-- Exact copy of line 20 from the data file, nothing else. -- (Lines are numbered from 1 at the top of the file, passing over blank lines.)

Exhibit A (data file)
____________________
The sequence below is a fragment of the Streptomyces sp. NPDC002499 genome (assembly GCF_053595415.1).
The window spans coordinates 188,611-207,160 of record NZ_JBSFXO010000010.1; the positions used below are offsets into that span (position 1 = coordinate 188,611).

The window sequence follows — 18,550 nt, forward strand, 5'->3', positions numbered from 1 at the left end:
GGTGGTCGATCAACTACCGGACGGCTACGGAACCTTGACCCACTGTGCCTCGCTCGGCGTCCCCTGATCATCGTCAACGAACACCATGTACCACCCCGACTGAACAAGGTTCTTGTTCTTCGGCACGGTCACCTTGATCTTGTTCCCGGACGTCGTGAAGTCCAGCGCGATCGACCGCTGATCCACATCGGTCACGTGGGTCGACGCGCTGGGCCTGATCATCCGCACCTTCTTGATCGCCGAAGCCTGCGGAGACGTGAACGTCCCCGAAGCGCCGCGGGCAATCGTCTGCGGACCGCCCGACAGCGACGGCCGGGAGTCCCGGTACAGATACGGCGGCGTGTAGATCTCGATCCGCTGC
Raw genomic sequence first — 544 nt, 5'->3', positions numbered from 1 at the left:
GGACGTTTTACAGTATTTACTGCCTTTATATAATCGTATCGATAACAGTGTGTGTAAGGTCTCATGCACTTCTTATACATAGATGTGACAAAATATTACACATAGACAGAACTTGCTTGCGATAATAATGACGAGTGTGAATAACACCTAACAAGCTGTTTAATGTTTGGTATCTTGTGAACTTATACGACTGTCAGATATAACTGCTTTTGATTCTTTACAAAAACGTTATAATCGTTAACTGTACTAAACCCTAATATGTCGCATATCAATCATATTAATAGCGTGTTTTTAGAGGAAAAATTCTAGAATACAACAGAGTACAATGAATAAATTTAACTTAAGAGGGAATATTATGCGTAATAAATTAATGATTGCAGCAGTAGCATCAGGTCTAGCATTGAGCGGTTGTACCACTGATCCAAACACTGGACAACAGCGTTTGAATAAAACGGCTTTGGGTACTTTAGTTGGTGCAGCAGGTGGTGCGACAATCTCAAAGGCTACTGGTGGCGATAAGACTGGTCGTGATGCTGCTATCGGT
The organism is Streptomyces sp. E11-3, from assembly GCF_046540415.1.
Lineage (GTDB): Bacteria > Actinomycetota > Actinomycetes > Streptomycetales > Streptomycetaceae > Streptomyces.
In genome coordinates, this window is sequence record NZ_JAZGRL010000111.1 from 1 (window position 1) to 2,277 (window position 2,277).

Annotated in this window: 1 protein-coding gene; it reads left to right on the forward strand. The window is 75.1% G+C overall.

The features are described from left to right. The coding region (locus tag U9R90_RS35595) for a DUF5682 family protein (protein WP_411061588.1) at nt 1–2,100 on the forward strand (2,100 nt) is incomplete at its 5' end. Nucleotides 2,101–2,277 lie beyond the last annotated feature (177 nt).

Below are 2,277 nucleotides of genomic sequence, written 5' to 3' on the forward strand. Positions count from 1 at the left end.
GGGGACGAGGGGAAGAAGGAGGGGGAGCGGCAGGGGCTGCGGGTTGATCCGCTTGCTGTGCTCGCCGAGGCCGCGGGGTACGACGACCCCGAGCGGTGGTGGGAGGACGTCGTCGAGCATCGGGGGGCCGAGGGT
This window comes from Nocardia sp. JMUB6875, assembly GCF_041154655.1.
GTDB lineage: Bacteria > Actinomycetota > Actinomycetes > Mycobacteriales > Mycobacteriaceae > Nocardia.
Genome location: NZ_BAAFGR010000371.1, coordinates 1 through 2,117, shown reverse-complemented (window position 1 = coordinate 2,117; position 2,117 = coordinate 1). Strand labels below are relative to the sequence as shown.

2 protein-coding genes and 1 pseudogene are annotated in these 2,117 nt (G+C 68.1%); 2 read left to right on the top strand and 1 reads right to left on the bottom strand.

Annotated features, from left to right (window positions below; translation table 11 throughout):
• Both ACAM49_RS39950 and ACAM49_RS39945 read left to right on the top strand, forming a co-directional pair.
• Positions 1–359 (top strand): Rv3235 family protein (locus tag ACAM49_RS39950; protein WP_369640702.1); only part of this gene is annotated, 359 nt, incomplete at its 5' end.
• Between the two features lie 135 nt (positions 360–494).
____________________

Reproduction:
• Positions 1–359 (top strand): Rv3235 family protein (locus tag ACAM49_RS39950; protein WP_369640702.1); only part of this gene is annotated, 359 nt, incomplete at its 5' end.